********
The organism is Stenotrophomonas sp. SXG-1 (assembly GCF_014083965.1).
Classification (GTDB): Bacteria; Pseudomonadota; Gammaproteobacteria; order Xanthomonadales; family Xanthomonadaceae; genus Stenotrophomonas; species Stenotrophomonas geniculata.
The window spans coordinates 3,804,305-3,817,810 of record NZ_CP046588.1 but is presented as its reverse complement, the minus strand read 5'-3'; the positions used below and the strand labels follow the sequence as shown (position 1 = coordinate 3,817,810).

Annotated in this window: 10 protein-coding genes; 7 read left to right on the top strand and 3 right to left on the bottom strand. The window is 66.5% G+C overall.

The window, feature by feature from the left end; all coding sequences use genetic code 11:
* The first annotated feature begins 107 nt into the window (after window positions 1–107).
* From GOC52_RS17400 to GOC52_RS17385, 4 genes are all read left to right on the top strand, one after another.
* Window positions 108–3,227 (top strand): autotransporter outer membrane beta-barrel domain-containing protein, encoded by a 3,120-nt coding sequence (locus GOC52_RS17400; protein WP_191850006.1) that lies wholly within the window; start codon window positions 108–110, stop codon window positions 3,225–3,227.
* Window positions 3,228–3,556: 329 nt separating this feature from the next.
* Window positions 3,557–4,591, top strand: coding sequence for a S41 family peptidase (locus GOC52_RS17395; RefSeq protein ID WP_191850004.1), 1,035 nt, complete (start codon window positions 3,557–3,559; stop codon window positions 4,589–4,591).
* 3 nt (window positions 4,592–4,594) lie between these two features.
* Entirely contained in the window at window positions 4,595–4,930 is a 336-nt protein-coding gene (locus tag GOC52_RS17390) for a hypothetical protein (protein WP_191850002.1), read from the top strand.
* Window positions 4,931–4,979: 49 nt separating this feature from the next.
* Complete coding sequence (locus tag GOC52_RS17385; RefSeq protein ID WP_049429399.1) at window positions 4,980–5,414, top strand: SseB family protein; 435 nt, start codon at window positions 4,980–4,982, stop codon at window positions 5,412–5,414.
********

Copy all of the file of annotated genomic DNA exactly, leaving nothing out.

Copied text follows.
The organism is Stenotrophomonas sp. SXG-1 (assembly GCF_014083965.1).
Classification (GTDB): Bacteria; Pseudomonadota; Gammaproteobacteria; order Xanthomonadales; family Xanthomonadaceae; genus Stenotrophomonas; species Stenotrophomonas geniculata.
The window spans coordinates 3,804,305-3,817,810 of record NZ_CP046588.1 but is presented as its reverse complement, the minus strand read 5'-3'; the positions used below and the strand labels follow the sequence as shown (position 1 = coordinate 3,817,810).

Annotated in this window: 10 protein-coding genes; 7 read left to right on the top strand and 3 right to left on the bottom strand. The window is 66.5% G+C overall.

The window, feature by feature from the left end; all coding sequences use genetic code 11:
* The first annotated feature begins 107 nt into the window (after window positions 1–107).
* From GOC52_RS17400 to GOC52_RS17385, 4 genes are all read left to right on the top strand, one after another.
* Window positions 108–3,227 (top strand): autotransporter outer membrane beta-barrel domain-containing protein, encoded by a 3,120-nt coding sequence (locus GOC52_RS17400; protein WP_191850006.1) that lies wholly within the window; start codon window positions 108–110, stop codon window positions 3,225–3,227.
* Window positions 3,228–3,556: 329 nt separating this feature from the next.
* Window positions 3,557–4,591, top strand: coding sequence for a S41 family peptidase (locus GOC52_RS17395; RefSeq protein ID WP_191850004.1), 1,035 nt, complete (start codon window positions 3,557–3,559; stop codon window positions 4,589–4,591).
* 3 nt (window positions 4,592–4,594) lie between these two features.
* Entirely contained in the window at window positions 4,595–4,930 is a 336-nt protein-coding gene (locus tag GOC52_RS17390) for a hypothetical protein (protein WP_191850002.1), read from the top strand.
* Window positions 4,931–4,979: 49 nt separating this feature from the next.
* Complete coding sequence (locus tag GOC52_RS17385; RefSeq protein ID WP_049429399.1) at window positions 4,980–5,414, top strand: SseB family protein; 435 nt, start codon at window positions 4,980–4,982, stop codon at window positions 5,412–5,414.